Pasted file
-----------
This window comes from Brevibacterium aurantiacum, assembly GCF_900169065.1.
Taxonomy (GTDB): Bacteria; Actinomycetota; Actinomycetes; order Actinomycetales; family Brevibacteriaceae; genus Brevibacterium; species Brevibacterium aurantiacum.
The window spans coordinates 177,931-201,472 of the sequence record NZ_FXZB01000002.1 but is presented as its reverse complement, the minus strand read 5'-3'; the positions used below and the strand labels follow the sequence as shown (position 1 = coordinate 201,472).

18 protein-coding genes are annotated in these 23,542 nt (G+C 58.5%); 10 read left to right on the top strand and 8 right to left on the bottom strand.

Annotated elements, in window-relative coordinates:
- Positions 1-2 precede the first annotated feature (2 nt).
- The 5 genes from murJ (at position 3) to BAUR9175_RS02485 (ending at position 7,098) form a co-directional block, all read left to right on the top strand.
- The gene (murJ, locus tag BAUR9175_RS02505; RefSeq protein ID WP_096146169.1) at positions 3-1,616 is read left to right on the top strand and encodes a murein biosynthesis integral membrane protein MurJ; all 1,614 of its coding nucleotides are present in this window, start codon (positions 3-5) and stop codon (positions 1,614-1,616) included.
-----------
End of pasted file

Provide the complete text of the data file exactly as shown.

This window comes from Brevibacterium aurantiacum, assembly GCF_900169065.1.
Taxonomy (GTDB): Bacteria; Actinomycetota; Actinomycetes; order Actinomycetales; family Brevibacteriaceae; genus Brevibacterium; species Brevibacterium aurantiacum.
The window spans coordinates 177,931-201,472 of the sequence record NZ_FXZB01000002.1 but is presented as its reverse complement, the minus strand read 5'-3'; the positions used below and the strand labels follow the sequence as shown (position 1 = coordinate 201,472).

18 protein-coding genes are annotated in these 23,542 nt (G+C 58.5%); 10 read left to right on the top strand and 8 right to left on the bottom strand.

Annotated elements, in window-relative coordinates:
- Positions 1-2 precede the first annotated feature (2 nt).
- The 5 genes from murJ (at position 3) to BAUR9175_RS02485 (ending at position 7,098) form a co-directional block, all read left to right on the top strand.
- The gene (murJ, locus tag BAUR9175_RS02505; RefSeq protein ID WP_096146169.1) at positions 3-1,616 is read left to right on the top strand and encodes a murein biosynthesis integral membrane protein MurJ; all 1,614 of its coding nucleotides are present in this window, start codon (positions 3-5) and stop codon (positions 1,614-1,616) included.